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Capitol Workers to Strike Ahead of GOP Debate

Sanders will once again join the workers at a strike on Tuesday. (Tom Williams/CQ Roll Call File Photo)
Sanders will once again join the workers at a strike on Tuesday. (Tom Williams/CQ Roll Call File Photo)

Hours before a Republican primary debate, workers in the U.S. Capitol are going on strike and calling on the GOP senators running for president to help the workers who serve them.  

Senate food-service workers and some cleaning staff are set to walk off their jobs Tuesday morning to call for higher wages and a union. The event is set for Tuesday to highlight GOP presidential contenders who, in the opinion of the striking workers, have been silent on the Capitol workers’ low wages. With the presidential hopefuls set to take the stage in Milwaukee, Wis., for the Fox Business Network debate, the strike organizers have specifically called out Sens. Marco Rubio of Florida and Ted Cruz of Texas.  

“Senator Rubio promises to create good jobs for America, but he hasn’t helped the low-wage workers who serve him every day,” James Powell, a chef at the members’ dining room, said in a news release. “He likes the fancy dishes we prepare, but he doesn’t care that we can’t afford to feed ourselves.”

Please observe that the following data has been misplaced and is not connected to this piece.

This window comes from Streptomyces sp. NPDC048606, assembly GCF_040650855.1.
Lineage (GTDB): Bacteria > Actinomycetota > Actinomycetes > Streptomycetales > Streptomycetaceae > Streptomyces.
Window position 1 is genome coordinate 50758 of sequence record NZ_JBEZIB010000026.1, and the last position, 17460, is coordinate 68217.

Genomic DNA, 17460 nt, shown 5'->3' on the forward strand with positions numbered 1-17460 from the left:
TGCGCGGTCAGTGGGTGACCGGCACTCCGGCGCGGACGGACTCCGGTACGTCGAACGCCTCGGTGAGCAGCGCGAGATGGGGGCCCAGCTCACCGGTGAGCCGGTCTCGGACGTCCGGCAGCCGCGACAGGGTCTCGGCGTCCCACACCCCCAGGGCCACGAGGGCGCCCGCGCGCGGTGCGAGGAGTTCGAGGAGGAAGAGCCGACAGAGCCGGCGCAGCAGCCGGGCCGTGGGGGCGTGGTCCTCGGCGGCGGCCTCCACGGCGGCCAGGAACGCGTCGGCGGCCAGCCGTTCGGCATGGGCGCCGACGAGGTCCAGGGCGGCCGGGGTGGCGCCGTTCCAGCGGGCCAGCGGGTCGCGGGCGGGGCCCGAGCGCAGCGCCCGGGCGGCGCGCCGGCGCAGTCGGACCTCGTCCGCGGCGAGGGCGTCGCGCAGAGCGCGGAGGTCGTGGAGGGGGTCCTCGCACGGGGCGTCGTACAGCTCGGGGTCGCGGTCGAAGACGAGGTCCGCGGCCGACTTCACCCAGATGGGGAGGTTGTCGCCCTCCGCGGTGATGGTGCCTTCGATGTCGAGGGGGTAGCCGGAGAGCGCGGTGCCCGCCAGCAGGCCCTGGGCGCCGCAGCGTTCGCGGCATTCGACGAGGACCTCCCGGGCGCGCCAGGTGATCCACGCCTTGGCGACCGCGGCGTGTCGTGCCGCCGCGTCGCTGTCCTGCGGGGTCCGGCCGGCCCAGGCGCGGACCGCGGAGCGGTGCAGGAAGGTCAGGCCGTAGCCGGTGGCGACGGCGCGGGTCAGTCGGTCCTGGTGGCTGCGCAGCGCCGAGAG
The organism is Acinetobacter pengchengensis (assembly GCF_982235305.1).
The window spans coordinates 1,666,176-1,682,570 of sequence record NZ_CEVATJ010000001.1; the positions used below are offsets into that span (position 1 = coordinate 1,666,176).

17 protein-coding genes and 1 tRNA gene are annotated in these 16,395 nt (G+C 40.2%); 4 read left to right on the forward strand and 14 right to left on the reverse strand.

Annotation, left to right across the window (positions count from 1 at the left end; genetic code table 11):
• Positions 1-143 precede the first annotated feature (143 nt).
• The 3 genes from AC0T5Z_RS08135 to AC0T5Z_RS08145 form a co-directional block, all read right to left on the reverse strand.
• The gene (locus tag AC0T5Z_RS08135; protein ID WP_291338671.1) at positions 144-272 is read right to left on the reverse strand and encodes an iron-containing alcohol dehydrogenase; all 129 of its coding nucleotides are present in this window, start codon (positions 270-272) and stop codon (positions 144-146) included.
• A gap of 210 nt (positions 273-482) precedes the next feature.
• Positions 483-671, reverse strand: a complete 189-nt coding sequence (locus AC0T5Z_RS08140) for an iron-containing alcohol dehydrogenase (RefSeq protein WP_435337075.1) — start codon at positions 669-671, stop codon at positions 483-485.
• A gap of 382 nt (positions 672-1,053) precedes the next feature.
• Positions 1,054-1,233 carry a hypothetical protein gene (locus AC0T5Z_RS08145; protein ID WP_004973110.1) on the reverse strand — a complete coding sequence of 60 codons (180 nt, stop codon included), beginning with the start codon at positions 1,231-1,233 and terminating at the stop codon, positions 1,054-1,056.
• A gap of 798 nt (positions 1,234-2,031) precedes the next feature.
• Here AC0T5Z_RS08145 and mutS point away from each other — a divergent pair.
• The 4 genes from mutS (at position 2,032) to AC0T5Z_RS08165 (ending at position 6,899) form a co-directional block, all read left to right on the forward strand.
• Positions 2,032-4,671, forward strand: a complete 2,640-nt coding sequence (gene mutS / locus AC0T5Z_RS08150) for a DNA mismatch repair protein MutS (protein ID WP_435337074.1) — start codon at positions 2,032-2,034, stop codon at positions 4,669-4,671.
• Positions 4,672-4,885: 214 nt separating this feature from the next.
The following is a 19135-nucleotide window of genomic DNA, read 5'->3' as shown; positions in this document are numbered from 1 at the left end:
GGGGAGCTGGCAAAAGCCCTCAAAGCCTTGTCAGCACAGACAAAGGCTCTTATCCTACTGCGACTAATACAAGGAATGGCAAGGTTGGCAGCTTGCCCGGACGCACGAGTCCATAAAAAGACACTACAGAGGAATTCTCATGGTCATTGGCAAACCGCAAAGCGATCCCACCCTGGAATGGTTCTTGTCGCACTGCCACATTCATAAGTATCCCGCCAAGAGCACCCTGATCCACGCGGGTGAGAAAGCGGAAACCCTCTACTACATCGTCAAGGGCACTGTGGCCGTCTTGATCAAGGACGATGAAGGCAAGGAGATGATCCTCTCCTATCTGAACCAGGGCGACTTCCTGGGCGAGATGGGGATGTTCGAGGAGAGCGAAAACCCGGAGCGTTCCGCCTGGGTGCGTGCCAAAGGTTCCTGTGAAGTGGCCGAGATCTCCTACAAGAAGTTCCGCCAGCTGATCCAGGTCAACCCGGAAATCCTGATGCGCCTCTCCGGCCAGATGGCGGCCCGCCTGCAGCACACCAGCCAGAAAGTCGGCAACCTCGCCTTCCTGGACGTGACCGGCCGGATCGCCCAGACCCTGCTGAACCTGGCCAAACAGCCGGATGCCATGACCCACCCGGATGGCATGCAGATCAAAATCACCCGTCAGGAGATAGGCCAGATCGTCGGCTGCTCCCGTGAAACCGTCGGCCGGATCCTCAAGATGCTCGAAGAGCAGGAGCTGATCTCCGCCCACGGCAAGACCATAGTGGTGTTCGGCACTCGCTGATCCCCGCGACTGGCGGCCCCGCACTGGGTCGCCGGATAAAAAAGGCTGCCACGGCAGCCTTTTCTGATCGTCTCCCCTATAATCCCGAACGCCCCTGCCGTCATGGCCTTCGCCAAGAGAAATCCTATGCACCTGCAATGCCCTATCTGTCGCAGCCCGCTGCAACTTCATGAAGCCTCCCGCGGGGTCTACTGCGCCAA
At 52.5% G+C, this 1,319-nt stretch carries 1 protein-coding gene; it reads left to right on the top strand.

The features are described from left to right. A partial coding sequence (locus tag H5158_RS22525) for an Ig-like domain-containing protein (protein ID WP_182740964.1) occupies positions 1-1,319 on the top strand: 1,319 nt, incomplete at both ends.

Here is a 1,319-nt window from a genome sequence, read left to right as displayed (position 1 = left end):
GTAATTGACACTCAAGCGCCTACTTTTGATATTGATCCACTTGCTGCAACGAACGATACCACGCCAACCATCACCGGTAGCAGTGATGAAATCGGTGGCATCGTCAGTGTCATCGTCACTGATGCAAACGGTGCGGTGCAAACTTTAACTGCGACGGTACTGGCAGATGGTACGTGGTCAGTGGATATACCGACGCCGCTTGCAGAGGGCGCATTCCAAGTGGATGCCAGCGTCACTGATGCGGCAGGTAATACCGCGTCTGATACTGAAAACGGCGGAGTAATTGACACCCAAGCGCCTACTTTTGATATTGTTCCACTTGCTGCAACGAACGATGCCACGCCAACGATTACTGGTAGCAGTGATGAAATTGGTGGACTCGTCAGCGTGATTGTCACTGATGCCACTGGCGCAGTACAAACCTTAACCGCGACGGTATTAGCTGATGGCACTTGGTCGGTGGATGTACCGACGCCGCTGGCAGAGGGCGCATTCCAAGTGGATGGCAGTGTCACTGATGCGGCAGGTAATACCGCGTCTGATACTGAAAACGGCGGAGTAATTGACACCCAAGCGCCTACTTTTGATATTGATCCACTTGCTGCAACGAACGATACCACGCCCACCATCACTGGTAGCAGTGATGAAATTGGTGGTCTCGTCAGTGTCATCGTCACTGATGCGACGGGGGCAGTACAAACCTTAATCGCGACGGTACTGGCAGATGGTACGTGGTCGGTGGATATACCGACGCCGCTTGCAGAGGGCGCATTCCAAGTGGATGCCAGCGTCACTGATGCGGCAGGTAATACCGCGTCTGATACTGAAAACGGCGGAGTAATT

A strike organizer told CQ Roll Call Rubio and Cruz were named because they have spoken with workers about their movement. The organizer said the other GOP senators running for president, Rand Paul of Kentucky and Lindsey Graham of South Carolina, have not had contact with workers about the issue.  

However, Cruz’s spokesman refuted that statement, and wrote in an email Monday that Cruz has not spoken with anyone about the issue and has not taken a position on the movement. Rubio’s spokeswoman did not respond to a request for comment.  

But another senator with White House ambitions will join the workers on strike in Upper Senate Park. Sen. Bernard Sanders, I-Vt., who has attended several strikes in the past, will be in attendance according to the event’s organizers.  

“The federal government should lead by example,” Sanders said in a statement, “and make sure taxpayer-subsidized federal contractors like Compass Group pay a living wage of $15 and allow workers to organize without retaliation.”  

The Senate’s food service vendor, Restaurant Associates, is a subsidiary of the British corporation, Compass Group. The Architect of the Capitol is currently in the process of renegotiating Restaurant Associates’ Senate contract, which expires on Dec. 1.  

Senate Democrats, including Senate Minority Leader Harry Reid, D-Nev., and a number of Senate staffers have rallied behind food service workers as they have gone on strike several times over the past 10 months to push for higher wages and a union.

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